A year later, Khaled (after undergoing plastic surgery to make herself unrecognizable for the specific purpose of hijacking another plane), joined forces with Patrick Arguento, a member of Nicaragua’s Sandinista National Liberation Front, to attempt to hijack an El Al plane flying from Amsterdam to NYC.
During the flight, Khaled scooped a hand grenade from her brassiere, pulled the pin, and demanded entry to the cockpit. The Israeli pilot sent the plane into a dive, causing the hijackers to lose their footing, and Khaled was subdued by fellow passengers and security forces before she was able to shoot the gun she had withdrawn from her underwear.
In the struggle, her partner Arguento shot and wounded an El Al steward, and Arguento himself was shot and killed by a sky marshal. The plane was not hijacked, but the casualties included one dead and one injured. Lady Luck intervened to keep the grenade from detonating in the plane at 30,000 feet.
Genesis of Khaled the pop icon
Violence being an aphrodisiac, Khaled became an icon. As the British journalist Eileen Macdonald wrote in “Shoot the Women First,” “She shattered a million and one taboos overnight and revolutionised the thinking of hundreds of other angry young women around the world.”
Part of Khaled’s popularity was fueled by her sex appeal: Most press accounts glorifying her revolutionary action made mention of her appearance. In 1980, a Norwegian newspaper approvingly referred to her “bombs” — Norwegian slang for breasts.
She was a real-life Bond girl gone rogue. Her allure was enhanced by a famous photo of her in a military shirt, keffiyeh draped over a shock of shiny hair. On a finger holding a machine gun was a ring she’d made from a bullet and a grenade pin.
Khaled declined several requests for an interview with The Times of Israel, but in previous interviews has repeated the falsehood again and again that she never hurt anyone. She acknowledged in a 2006 documentary by Lina Makboul, “Leila Khaled: Hijacker,” that she knew her actions had upset and frightened the passengers, who were not a party to her grievances.
But she was emboldened by what she determined a more important aim: “We tried to explain to them that we had to do what we did… so that the world would understand our cause. We captured the planes to ask the world a question, ‘Who are the Palestinians?’”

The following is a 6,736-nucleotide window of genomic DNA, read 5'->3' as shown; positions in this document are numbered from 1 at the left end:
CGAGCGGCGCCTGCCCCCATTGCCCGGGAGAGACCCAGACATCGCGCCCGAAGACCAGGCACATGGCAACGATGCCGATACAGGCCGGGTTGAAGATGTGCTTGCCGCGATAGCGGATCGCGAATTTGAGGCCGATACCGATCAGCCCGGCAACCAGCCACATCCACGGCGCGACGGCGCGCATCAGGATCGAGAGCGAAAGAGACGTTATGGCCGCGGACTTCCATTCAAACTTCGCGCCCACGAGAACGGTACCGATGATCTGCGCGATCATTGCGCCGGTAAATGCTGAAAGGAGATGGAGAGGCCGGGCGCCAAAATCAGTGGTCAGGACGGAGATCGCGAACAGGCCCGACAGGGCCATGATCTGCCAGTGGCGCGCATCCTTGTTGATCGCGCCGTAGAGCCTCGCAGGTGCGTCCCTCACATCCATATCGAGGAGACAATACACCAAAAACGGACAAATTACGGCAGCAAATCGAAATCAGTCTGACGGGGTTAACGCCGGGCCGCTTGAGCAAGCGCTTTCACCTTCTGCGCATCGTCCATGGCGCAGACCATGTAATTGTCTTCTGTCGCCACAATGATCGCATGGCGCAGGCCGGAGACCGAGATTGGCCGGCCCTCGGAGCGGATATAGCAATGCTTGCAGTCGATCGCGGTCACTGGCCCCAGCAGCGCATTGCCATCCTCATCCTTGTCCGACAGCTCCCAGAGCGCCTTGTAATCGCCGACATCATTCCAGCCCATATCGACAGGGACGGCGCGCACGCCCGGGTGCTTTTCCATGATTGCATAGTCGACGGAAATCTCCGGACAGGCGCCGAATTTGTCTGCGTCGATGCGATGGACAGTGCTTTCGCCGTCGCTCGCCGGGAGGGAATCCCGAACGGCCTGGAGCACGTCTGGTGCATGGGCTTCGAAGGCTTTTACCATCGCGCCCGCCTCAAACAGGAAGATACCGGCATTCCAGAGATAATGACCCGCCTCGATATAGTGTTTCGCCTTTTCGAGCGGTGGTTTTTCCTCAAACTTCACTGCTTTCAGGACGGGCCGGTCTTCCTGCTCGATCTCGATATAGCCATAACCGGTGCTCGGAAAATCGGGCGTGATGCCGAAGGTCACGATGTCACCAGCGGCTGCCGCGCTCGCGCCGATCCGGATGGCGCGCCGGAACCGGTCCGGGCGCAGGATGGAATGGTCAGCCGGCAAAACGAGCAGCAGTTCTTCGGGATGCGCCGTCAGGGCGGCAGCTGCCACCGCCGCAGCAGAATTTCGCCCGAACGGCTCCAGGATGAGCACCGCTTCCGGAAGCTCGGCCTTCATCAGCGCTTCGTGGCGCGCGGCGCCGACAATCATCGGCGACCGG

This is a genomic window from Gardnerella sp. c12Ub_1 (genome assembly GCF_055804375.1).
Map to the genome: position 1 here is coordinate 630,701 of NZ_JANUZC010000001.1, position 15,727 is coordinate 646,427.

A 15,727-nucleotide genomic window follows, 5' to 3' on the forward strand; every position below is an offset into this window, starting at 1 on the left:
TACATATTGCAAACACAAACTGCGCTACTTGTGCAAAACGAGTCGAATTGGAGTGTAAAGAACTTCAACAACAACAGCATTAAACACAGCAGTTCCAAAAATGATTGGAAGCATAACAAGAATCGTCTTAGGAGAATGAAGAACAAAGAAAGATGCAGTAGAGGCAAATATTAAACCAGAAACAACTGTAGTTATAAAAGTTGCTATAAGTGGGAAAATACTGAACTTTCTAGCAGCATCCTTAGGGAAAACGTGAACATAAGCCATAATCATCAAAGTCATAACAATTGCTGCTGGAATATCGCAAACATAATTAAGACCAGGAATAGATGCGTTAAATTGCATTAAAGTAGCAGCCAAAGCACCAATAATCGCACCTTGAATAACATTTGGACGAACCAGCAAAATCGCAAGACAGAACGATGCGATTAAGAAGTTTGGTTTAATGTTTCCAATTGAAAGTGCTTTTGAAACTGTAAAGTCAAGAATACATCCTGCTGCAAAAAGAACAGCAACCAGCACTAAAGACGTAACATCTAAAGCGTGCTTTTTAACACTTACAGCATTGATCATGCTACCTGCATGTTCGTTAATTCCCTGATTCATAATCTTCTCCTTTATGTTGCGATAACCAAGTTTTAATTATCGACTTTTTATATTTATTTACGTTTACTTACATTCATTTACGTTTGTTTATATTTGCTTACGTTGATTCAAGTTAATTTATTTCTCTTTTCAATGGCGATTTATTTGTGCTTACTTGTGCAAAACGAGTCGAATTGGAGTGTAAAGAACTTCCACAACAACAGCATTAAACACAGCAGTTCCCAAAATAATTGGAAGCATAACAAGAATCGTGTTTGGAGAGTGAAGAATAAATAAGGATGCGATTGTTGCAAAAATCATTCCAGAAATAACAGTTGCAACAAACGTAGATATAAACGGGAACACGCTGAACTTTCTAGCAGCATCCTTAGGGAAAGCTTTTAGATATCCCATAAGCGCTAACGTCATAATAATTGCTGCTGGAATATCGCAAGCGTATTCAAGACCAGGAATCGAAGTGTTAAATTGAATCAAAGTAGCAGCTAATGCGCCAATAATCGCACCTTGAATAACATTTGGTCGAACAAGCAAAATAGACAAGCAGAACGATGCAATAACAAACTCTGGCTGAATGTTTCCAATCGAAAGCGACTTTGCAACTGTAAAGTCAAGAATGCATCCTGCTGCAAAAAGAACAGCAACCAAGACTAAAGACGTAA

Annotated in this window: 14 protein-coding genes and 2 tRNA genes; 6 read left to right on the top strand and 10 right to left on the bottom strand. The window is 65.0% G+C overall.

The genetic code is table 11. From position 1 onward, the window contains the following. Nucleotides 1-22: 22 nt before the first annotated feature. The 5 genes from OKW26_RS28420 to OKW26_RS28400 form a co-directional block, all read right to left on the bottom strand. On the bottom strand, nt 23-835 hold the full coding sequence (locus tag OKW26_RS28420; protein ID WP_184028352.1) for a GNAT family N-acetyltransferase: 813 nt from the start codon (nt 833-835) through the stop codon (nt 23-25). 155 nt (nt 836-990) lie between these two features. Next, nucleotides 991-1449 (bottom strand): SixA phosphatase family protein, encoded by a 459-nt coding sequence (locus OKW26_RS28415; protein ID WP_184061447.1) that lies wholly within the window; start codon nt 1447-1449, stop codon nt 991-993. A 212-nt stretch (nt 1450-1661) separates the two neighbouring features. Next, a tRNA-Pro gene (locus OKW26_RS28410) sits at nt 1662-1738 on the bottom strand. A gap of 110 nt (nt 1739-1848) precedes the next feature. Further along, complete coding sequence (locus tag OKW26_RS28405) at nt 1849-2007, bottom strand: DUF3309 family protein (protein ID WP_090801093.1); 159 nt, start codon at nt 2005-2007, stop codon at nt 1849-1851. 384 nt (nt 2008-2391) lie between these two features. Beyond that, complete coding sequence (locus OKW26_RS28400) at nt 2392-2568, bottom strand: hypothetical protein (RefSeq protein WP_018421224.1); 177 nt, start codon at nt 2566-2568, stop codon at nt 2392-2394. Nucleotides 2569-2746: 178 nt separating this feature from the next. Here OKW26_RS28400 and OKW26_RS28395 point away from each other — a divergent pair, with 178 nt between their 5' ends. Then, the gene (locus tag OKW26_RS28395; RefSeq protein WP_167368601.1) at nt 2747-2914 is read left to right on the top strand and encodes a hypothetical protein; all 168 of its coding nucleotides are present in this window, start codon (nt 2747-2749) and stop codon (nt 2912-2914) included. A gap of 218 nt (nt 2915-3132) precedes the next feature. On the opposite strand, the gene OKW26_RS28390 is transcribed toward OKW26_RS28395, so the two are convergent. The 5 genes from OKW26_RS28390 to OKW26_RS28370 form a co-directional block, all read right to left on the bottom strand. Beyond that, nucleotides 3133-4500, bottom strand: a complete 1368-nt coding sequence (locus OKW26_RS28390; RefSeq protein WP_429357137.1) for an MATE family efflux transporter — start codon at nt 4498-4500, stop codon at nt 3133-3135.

Since Khaled’s hijackings, the PFLP has been responsible for dozens of other hijackings as well as gun, grenade, bomb, and suicide attacks in Israel and abroad.
More recently, the group claimed responsibility for the 2001 assassination of Israeli Tourism Minister Rehavam Ze’evi, and the 2011 home invasion and knife attack on the Fogel family of Itamar in the middle of the night that left both parents and three children, including a three-month old infant, dead. Five PFLP members were arrested as accomplices. The PFLP also claimed responsibility for the 2014 massacre in a synagogue in Jerusalem’s Har Nof neighborhood, where six people were murdered with a gun, axes, and a meat cleaver.
As of 2106, Leila Khaled was still a member of the PFLP’s Political Bureau, and she travels the world to recruit followers to her cause, which is: return of all 5 million Palestinian refugees and their descendants to their homes in pre-1967 Israel, plus the West Bank and Gaza. She states it is “the duty of all progressive movements” to join her in her campaign to eradicate Israel and promote BDS.
A modern social-media movement
Katbi-Smith and hundreds of other young radicals have answered the call.
Even the PA is trying to get on the bandwagon. On December 24, the PA Mission in Berlin posted on its official Facebook page a drawing of Leila Khaled with one of the quotes she likes to repeat: “Resistance is not terrorism.”
The German Foreign Ministry was not amused, telling The Jerusalem Post, “We have made it clear to the Palestinian Mission that… the glorification of terrorism and a glorification of Lufthansa kidnapper Leila Khaled are completely unacceptable.”
The post was taken down.
But Khaled fever continues: In South Africa, the Johannesburg City Council adopted a motion presented by the ruling African National Congress and its radical ally, the Economic Freedom Fighters, to change the name of a major thoroughfare, now Sandton Drive, to Leila Khaled Drive.
Johannesburg is home to the majority of South Africa’s 70,000 Jews, and Sandton Drive houses the US Consulate. It is not clear how US consular officials will feel about living on a street named after a terrorist who blew up an American plane. (The motion will require additional steps before it comes law.)